Starting a business takes drive, talent, initiative and persistence. But is some indefinable essence also involved--a gift that is bestowed at birth upon natural entrepreneurs? A new survey attempts to answer the age-old question of whether entrepreneurs are born or made.
In the survey, commissioned by Northeastern University in league with Entrepreneur magazine, more than 256 people shared their insights into what inspired them to become entrepreneurs. "We conducted the survey to discover how people were thinking about entrepreneurship," says Paul Zavracky, dean of the School of Technological Entrepreneurship at Boston's Northeastern. "[It] suggests that a pretty even mix of people feel they were born or made."
A whopping 42.3 percent of respondents believe their inspiration came from within--that they were personally responsible for their success. "When I talk to entrepreneurs, most of them tell me they believe there's something in their nature that made them entrepreneurs," says Zavracky. Meanwhile, 22.1 percent and 18.6 percent of those surveyed said their biggest inspiration came from family or a successful entrepreneurial peer, respectively.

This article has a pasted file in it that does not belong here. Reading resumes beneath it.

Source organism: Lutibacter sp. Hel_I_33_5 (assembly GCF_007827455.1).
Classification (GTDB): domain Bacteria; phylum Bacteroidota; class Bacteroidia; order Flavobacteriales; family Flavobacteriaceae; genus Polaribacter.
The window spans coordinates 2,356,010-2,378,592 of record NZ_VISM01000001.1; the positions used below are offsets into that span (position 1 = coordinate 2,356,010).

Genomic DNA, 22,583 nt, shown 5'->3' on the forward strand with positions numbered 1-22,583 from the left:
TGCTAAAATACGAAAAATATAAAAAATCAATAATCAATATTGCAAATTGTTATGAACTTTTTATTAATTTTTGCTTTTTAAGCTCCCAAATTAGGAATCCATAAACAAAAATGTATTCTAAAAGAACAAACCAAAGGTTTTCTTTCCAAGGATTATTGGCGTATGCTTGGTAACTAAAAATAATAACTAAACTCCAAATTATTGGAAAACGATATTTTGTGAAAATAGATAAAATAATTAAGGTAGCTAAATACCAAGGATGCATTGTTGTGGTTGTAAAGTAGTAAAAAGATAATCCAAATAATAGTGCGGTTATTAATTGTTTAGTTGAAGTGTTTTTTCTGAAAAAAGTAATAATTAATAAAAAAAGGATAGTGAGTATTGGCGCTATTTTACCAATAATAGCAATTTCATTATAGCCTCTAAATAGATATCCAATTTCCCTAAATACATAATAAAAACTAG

Respondents were also very clear about risk taking. Asked if they considered themselves risk-takers when making business decisions, 45.5 percent said yes, while 43.1 percent said they were somewhat cautious. The consensus, says Zavracky, is that "we are willing to take some risks, but we're not stupid. We're not going to bet the farm on something [if] we don't have evidence it'll be successful."
Entrepreneurs aren't impervious to fear, though. While 23 percent said they had no fear that their first venture wouldn't succeed, 55.2 percent said they had some fear but were confident in their ideas and skills.
Even if you don't have those particular skills instinctively, Zavracky notes that entrepreneurship education today, with its focus on hands-on training and expertise from professors with entrepreneurial backgrounds, can definitely teach the key skills that business owners need. Entrepreneurs in training can also learn by observing how other business owners deal with core issues. "Education can play an important role," says Zavracky, "especially if the educational program offers the experiential element and balances the business and technical sides of the equation."